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Rayshard Brooks 'Didn't Deserve to Die,' Says T.I. at Atlanta Protest

Illustration for article titled Rayshard Brooks Didnt Deserve to Die, Says T.I. at Atlanta Protest
Photo: Getty

Rayshard Brooks spent Friday with his 8-year-old daughter, CNN reports, celebrating her birthday before her party on Saturday by taking her to get her nails done and, later on, to an arcade. Brooks never made it to his daughter’s party, though, because an Atlanta police officer shot and killed him late Friday night in the parking lot of a Wendy’s while Brooks was trying to run away. He was 27.

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Brooks’ death at the hands of Garrett Rolfe, whom the Atlanta PD has since fired, is yet another devastating example of the violence Black people face not just in the United States but from the United States, with cops acting as judge, jury, and executioner as they see fit. But this isn’t just a matter of rooting out the bad actors—the individual cops, judges, or corrections officers responsible for the deaths of Layleen Polanco, Tony McDade, Breonna Taylor, or George Floyd—it’s about uprooting the entire criminal justice system and building something new in its place. If you haven’t read abolitionist organizer Mariame Kaba’s New York Times op-ed about the necessity of abolishing the police, rather than seeking reforms, please do so today.

Upset at the news coming out of his hometown, T.I. spoke out against Brooks’ killing at a Black Lives Matter protest in Atlanta on Saturday. He took particular issue with those who might try to justify Brooks’ extrajudicial execution on account of the fact that he may have been intoxicated at the time Rolfe killed him or that Brooks had reportedly grabbed an officer’s taser before he was shot.

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“I don’t give a damn what your opinion is of the person,” Tip said, per Hollywood Life. “I don’t give a damn what he did… The man didn’t deserve to die like that. And any policeman out here who stands behind that shit, you’re in trouble too, man.”

“We are going to have to organize,” he continued. “Everybody needs to choose what it is you need to do, pick your purpose, and operate with purpose and direction. And if you don’t do it in the name of Tip, do it in the name of Rayshard and all the rest of the people who died at the hands of the police.”


Singing sister duo Chloe x Halle have also spoken out against the Atlanta Police Department’s murder of Rayshard Brooks.

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“Getting shot and killed by the police in the state we grew up in for no reason,” tweeted the sisters early Sunday morning. “Why is this continuing to happen? We will fight for you!”

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Spike Lee is walking back his defense of alleged child molester Woody Allen, whom the Do the Right Thing director had previously said was a victim of cancel culture (even though Allen makes approximately one movie every 17 weeks and literally has a movie coming out later this year!!).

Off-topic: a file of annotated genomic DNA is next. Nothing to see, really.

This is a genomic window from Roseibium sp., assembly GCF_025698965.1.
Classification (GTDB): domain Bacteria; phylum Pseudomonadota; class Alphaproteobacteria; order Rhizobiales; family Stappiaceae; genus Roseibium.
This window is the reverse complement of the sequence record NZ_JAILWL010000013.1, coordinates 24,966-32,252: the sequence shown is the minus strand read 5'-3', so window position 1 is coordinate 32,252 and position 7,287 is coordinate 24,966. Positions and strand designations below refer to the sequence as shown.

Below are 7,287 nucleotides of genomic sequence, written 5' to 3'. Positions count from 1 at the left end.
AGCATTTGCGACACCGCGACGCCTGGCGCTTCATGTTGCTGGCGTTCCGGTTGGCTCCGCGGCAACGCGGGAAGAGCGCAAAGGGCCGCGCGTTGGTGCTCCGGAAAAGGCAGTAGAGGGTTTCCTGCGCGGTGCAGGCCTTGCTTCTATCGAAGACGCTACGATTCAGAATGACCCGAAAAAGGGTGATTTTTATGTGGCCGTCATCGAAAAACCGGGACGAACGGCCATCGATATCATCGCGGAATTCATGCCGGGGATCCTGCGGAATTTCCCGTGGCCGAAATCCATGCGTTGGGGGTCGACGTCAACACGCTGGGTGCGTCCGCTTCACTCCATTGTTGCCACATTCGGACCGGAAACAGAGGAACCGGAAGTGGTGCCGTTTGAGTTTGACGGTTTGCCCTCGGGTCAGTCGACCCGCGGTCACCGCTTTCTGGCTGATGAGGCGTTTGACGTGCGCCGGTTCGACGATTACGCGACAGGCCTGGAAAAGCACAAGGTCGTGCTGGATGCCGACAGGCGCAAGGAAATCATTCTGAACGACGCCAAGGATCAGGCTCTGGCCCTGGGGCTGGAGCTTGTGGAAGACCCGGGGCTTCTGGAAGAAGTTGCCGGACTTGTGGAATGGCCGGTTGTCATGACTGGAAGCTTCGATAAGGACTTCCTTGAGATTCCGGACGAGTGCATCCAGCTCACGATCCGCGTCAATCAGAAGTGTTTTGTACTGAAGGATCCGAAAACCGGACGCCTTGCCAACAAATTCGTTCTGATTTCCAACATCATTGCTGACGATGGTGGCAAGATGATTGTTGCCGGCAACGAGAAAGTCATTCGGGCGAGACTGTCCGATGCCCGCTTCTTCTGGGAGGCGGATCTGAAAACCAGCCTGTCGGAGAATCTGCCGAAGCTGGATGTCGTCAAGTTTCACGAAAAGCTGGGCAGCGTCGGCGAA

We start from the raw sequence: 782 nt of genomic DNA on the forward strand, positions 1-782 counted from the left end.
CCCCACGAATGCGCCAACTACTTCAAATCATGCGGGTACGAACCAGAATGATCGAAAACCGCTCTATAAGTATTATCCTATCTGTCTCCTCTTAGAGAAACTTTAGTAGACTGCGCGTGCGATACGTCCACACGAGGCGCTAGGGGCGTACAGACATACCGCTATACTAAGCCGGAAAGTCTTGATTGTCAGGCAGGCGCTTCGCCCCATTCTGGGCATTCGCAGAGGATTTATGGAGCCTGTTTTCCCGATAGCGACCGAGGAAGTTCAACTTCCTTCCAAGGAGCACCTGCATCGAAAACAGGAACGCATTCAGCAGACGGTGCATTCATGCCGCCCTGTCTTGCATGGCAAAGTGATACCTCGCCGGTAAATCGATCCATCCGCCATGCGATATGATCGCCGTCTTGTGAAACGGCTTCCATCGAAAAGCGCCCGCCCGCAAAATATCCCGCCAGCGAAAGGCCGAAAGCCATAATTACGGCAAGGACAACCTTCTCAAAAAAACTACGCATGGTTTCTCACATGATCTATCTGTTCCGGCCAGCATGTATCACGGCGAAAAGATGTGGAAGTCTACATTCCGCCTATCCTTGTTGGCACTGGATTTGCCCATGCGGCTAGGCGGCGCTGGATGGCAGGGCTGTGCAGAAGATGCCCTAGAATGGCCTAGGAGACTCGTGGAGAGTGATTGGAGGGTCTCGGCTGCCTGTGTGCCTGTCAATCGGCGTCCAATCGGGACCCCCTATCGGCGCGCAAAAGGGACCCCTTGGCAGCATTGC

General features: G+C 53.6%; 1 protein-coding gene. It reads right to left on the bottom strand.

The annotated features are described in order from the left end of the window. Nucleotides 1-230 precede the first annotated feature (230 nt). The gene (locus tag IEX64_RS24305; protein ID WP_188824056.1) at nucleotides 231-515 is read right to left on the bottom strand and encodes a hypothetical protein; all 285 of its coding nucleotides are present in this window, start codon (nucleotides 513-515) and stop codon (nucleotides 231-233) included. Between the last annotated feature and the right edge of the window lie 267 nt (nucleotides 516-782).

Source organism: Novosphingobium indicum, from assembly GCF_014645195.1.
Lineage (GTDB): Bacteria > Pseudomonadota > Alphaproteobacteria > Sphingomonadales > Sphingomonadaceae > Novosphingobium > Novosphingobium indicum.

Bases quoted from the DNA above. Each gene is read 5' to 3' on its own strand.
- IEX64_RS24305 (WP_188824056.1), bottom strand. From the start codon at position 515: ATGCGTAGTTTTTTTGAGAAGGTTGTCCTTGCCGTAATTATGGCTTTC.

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“I deeply apologize,” Lee tweeted Saturday afternoon, per Deadline. “My words were wrong. I do not and will not tolerate sexual harassment, assault, or violence. Such treatment causes real damage that can’t be minimized.”

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  • Jennifer Aniston wants justice for Breonna Taylor. “The officers who broke into her house while she was sleeping and shot her eight times still have not been arrested,” the actress wrote in an Instagram post. “Make noise, make phone calls, and demand justice.” [Hollywood Life]
  • British comedians David Williams and Matt Lucas have both apologized for doing blackface sketches on Little Britain. “We regret that we played characters of other races,” they tweeted in tandem. “It was wrong, and we are very sorry.” [Deadline]
  • Sia’s having an extremely cringe white lady spiral after confusing Nicki Minaj with Cardi B. [Hollywood Life]
  • No one:
  • Still no one:
  • Literally no one:
  • Could not be fewer people:
  • Jason Derulo: I can eat more hot dogs than the Rock. [TMZ]

Freelance journalist (GQ, Esquire, Out, elsewhere), here on weekends

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DISCUSSION

If you haven’t read abolitionist organizer Mariame Kaba’s New York Times op-ed about the necessity of abolishing the police, rather than seeking reforms, please do so today.”

Kaba’s choice of words in the op ed is baffling. She starts the whole thing by saying she “literally” means “abolish”, but then belies that by calling merely for the reduction of police numbers and funding. That’s NOT what the word “abolish” literally means. The slavery abolitionists certainly didn’t merely want *less* slaves—they wanted there to be no slaves at all of any kind, ever again.

For the life of me, I do not understand why it’s necessary to name the call for reducing police numbers and funding “abolishing” the police. This shit is going to be hard enough as it is without the clusterfuck of having to explain that “abolish”, in this context, doesn't mean what it usually means, or what the overwhelming majority of people would interpret it to mean.